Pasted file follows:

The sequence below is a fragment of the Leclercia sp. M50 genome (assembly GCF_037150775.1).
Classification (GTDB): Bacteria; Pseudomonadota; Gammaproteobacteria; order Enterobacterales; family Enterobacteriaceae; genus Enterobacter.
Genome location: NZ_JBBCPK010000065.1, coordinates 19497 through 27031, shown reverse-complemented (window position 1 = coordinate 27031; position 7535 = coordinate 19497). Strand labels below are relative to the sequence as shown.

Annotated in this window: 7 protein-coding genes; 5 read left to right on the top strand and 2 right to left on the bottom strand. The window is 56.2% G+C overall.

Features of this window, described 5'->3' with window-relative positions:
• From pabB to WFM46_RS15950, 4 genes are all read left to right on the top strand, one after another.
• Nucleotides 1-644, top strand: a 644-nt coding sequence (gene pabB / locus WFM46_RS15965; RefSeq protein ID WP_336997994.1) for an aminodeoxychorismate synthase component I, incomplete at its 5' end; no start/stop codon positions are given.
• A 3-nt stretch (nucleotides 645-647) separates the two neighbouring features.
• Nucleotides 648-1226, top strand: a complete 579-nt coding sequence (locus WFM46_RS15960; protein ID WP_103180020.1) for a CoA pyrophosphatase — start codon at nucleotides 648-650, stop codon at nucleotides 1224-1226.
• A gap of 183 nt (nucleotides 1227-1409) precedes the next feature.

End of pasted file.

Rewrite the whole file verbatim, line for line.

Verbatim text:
The sequence below is a fragment of the Leclercia sp. M50 genome (assembly GCF_037150775.1).
Classification (GTDB): Bacteria; Pseudomonadota; Gammaproteobacteria; order Enterobacterales; family Enterobacteriaceae; genus Enterobacter.
Genome location: NZ_JBBCPK010000065.1, coordinates 19497 through 27031, shown reverse-complemented (window position 1 = coordinate 27031; position 7535 = coordinate 19497). Strand labels below are relative to the sequence as shown.

Annotated in this window: 7 protein-coding genes; 5 read left to right on the top strand and 2 right to left on the bottom strand. The window is 56.2% G+C overall.

Features of this window, described 5'->3' with window-relative positions:
• From pabB to WFM46_RS15950, 4 genes are all read left to right on the top strand, one after another.
• Nucleotides 1-644, top strand: a 644-nt coding sequence (gene pabB / locus WFM46_RS15965; RefSeq protein ID WP_336997994.1) for an aminodeoxychorismate synthase component I, incomplete at its 5' end; no start/stop codon positions are given.
• A 3-nt stretch (nucleotides 645-647) separates the two neighbouring features.
• Nucleotides 648-1226, top strand: a complete 579-nt coding sequence (locus WFM46_RS15960; protein ID WP_103180020.1) for a CoA pyrophosphatase — start codon at nucleotides 648-650, stop codon at nucleotides 1224-1226.
• A gap of 183 nt (nucleotides 1227-1409) precedes the next feature.